In May of 2008, the leaders sat together and discussed what the “drivers were for our business”
These leaders used a tool provided by the Global Supply Chain Forum at Ohio State University, yes The Ohio State.
The drivers are:
• Growth, Profitability and Stability
• Customer Service Enhancements
• Asset and Cost Efficiencies
• Market Advantages
Studies indicate this is a pretty solid list.
A culture is based, centered on a set of beliefs and assumptions. At the core of Culture are a few theories Hawthorne and McGregor.
The Hawthorne theory was developed in the 1930’s. At it’s simplest, Hawthorne says ‘things improve if you pay attention/measure them. This is why we measure, why key operating indicators (KOI) are important.
McGregor published his seminal work, “The Human Side of Enterprise” in 1960. In this book McGregor proposed two theories of behavior. Theory X and Y.
X, says the average person dislikes an avoids work, they avoid responsibility and the firm must use threats and punishment to motivate and manage
Y, says people are good, work is a natural state that permits interaction, reward and personal objections. People normally accept and often seek responsibility.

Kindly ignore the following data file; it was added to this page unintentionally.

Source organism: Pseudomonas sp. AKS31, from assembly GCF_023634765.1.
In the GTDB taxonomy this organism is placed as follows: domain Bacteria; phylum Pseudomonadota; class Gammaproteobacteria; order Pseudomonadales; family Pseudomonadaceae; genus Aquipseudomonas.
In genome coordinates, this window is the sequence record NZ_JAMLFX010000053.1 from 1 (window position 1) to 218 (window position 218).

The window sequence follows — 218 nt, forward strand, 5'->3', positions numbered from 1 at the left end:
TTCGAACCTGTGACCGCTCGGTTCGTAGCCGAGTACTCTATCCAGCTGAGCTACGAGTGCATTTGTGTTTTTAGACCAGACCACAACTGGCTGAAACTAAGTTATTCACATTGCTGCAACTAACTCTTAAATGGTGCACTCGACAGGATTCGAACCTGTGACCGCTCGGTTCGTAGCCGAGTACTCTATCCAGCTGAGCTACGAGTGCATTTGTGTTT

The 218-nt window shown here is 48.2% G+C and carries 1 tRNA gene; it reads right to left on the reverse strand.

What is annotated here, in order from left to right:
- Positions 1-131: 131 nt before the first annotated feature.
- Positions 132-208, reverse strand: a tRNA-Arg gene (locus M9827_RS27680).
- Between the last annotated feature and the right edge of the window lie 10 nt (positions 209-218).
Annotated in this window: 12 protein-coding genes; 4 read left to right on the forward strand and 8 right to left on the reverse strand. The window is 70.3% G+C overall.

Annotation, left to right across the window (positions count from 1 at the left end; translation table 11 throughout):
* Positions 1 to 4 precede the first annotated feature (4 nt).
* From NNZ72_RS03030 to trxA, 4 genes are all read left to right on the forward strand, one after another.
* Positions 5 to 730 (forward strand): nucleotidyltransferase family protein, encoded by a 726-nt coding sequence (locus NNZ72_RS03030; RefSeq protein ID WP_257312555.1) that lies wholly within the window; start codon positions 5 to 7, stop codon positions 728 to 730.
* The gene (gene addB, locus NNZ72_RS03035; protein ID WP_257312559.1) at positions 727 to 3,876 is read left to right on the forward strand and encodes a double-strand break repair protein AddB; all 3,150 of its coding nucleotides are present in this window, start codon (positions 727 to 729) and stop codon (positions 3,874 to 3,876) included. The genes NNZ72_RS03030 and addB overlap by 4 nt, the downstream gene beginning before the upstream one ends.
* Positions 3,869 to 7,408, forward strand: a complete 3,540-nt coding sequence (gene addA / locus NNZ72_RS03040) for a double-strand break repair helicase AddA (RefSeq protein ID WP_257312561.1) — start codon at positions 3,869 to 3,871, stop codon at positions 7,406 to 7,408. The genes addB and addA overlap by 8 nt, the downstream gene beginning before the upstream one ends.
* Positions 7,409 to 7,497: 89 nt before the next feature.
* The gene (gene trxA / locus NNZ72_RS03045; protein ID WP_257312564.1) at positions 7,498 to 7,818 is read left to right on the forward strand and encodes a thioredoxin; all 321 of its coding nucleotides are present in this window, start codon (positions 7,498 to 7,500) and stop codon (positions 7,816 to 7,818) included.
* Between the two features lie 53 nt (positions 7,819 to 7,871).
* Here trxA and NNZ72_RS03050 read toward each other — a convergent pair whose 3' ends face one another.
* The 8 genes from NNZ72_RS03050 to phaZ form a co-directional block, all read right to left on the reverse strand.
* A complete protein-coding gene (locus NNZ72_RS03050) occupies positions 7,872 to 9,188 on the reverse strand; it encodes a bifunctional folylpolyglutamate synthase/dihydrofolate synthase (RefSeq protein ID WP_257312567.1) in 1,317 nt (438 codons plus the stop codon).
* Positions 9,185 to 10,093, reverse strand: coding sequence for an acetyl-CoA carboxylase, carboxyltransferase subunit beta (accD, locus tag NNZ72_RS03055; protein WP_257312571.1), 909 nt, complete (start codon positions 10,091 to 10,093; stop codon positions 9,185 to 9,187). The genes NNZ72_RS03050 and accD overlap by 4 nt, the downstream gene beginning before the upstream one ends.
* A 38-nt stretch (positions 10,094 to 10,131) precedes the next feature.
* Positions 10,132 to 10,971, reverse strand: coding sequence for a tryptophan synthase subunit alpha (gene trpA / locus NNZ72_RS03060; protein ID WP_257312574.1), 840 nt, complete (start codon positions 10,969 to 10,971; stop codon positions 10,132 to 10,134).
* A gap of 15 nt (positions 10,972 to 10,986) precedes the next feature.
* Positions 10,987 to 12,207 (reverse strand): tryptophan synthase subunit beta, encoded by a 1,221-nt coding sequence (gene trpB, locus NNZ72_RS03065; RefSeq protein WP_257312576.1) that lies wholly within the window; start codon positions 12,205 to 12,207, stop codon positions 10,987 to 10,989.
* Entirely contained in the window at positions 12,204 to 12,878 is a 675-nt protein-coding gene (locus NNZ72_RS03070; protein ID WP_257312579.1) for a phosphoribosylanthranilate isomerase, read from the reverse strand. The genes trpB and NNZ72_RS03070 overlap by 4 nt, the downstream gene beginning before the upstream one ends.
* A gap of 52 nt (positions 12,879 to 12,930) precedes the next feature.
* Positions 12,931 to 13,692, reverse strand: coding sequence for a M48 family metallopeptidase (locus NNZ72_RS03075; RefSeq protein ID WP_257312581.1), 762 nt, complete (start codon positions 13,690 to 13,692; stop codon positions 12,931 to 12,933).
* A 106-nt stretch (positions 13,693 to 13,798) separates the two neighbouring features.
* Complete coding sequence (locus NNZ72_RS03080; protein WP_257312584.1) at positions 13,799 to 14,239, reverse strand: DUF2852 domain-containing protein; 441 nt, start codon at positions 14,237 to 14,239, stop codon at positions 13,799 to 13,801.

Are we a theory Y company?
How can we practice and use Hawthorne and McGregor to improve our growth, stability and profitability? What role do they play in Customer Service Enhancements; in asset management, cost efficiencies? These tools can help improve the performance of the organization by improving our culture and leadership.
We know that all the contestants in a race compete, yet only one wins. As we tackle 2011, let’s focus on wins.
Two weeks down and we are busy. Historically this time of the year was slow, we where often looking for orders or worse sending folks home early. We are not sluggish today, the released are not dawdling;many projects all are challenging our planning, scheduling and execution skills. Some of these projects seem protracted to secure. Some appear too simple to require we follow our processes; attention to detail is the highest mark of a professional team or individual.
Organizations with great cultures practice Hawthorne and believe in their teammates are” Ys”. Great cultures have a performance management system. It clearly communicates reasonable goals, seeks agreement, understanding; insure they are measurable and time bound.